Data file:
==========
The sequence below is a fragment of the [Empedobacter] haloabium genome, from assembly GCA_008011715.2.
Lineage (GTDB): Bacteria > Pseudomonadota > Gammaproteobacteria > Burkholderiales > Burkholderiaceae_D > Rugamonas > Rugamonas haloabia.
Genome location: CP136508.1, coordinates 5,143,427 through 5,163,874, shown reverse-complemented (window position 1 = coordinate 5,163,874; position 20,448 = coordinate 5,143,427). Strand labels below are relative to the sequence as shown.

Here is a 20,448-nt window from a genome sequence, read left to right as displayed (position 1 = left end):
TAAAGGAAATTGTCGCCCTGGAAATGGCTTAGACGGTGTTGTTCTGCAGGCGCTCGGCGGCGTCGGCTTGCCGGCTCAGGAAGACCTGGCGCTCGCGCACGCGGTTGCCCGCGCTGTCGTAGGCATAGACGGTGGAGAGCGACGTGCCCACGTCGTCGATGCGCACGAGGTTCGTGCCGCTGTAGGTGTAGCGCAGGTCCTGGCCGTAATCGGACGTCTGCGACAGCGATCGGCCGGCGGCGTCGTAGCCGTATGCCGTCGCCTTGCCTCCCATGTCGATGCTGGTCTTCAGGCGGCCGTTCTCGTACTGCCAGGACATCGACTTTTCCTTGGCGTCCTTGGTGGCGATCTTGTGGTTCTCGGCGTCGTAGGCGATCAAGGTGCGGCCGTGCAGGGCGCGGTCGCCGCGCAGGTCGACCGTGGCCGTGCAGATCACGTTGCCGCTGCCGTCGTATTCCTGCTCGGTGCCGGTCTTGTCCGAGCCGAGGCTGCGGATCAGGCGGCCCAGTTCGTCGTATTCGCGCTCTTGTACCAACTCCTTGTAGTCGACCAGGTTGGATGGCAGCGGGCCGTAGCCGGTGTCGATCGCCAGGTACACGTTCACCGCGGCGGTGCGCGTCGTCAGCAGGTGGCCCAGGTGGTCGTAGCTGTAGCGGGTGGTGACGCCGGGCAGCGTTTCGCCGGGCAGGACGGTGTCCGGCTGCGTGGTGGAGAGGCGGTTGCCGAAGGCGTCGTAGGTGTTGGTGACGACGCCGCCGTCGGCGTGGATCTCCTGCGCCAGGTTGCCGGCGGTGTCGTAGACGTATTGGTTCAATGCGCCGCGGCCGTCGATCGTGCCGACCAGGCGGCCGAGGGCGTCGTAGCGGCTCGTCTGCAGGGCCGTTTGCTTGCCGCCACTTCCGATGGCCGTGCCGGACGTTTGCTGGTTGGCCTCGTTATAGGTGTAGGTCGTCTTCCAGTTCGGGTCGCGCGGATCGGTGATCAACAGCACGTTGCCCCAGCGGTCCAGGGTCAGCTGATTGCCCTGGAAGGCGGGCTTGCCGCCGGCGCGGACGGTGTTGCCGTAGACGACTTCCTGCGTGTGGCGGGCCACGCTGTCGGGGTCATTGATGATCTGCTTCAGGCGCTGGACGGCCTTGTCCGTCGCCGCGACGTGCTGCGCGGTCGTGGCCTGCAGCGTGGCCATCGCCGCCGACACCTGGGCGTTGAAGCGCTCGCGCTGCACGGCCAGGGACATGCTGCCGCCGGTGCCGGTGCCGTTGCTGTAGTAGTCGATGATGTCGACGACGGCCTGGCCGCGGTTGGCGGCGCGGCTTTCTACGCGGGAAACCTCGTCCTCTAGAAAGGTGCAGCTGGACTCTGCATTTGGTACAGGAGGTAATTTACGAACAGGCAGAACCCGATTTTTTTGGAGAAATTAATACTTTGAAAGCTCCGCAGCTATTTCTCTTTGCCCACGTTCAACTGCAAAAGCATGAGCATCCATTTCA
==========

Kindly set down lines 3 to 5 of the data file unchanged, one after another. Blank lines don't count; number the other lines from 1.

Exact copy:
Genome location: CP136508.1, coordinates 5,143,427 through 5,163,874, shown reverse-complemented (window position 1 = coordinate 5,163,874; position 20,448 = coordinate 5,143,427). Strand labels below are relative to the sequence as shown.

Here is a 20,448-nt window from a genome sequence, read left to right as displayed (position 1 = left end):
TAAAGGAAATTGTCGCCCTGGAAATGGCTTAGACGGTGTTGTTCTGCAGGCGCTCGGCGGCGTCGGCTTGCCGGCTCAGGAAGACCTGGCGCTCGCGCACGCGGTTGCCCGCGCTGTCGTAGGCATAGACGGTGGAGAGCGACGTGCCCACGTCGTCGATGCGCACGAGGTTCGTGCCGCTGTAGGTGTAGCGCAGGTCCTGGCCGTAATCGGACGTCTGCGACAGCGATCGGCCGGCGGCGTCGTAGCCGTATGCCGTCGCCTTGCCTCCCATGTCGATGCTGGTCTTCAGGCGGCCGTTCTCGTACTGCCAGGACATCGACTTTTCCTTGGCGTCCTTGGTGGCGATCTTGTGGTTCTCGGCGTCGTAGGCGATCAAGGTGCGGCCGTGCAGGGCGCGGTCGCCGCGCAGGTCGACCGTGGCCGTGCAGATCACGTTGCCGCTGCCGTCGTATTCCTGCTCGGTGCCGGTCTTGTCCGAGCCGAGGCTGCGGATCAGGCGGCCCAGTTCGTCGTATTCGCGCTCTTGTACCAACTCCTTGTAGTCGACCAGGTTGGATGGCAGCGGGCCGTAGCCGGTGTCGATCGCCAGGTACACGTTCACCGCGGCGGTGCGCGTCGTCAGCAGGTGGCCCAGGTGGTCGTAGCTGTAGCGGGTGGTGACGCCGGGCAGCGTTTCGCCGGGCAGGACGGTGTCCGGCTGCGTGGTGGAGAGGCGGTTGCCGAAGGCGTCGTAGGTGTTGGTGACGACGCCGCCGTCGGCGTGGATCTCCTGCGCCAGGTTGCCGGCGGTGTCGTAGACGTATTGGTTCAATGCGCCGCGGCCGTCGATCGTGCCGACCAGGCGGCCGAGGGCGTCGTAGCGGCTCGTCTGCAGGGCCGTTTGCTTGCCGCCACTTCCGATGGCCGTGCCGGACGTTTGCTGGTTGGCCTCGTTATAGGTGTAGGTCGTCTTCCAGTTCGGGTCGCGCGGATCGGTGATCAACAGCACGTTGCCCCAGCGGTCCAGGGTCAGCTGATTGCCCTGGAAGGCGGGCTTGCCGCCGGCGCGGACGGTGTTGCCGTAGACGACTTCCTGCGTGTGGCGGGCCACGCTGTCGGGGTCATTGATGATCTGCTTCAGGCGCTGGACGGCCTTGTCCGTCGCCGCGACGTGCTGCGCGGTCGTGGCCTGCAGCGTGGCCATCGCCGCCGACACCTGGGCGTTGAAGCGCTCGCGCTGCACGGCCAGGGACATGCTGCCGCCGGTGCCGGTGCCGTTGCTGTAGTAGTCGATGATGTCGACGACGGCCTGGCCGCGGTTGGCGGCGCGGCTTTCTACGCGGGAAACCTCGTCCTCTAGAAAGGTGCAGCTGGACTCTGCATTTGGTACAGGAGGTAATTTACGAACAGGCAGAACCCGATTTTTTTGGAGAAATTAATACTTTGAAAGCTCCGCAGCTATTTCTCTTTGCCCACGTTCAACTGCAAAAGCATGAGCATCCATTTCA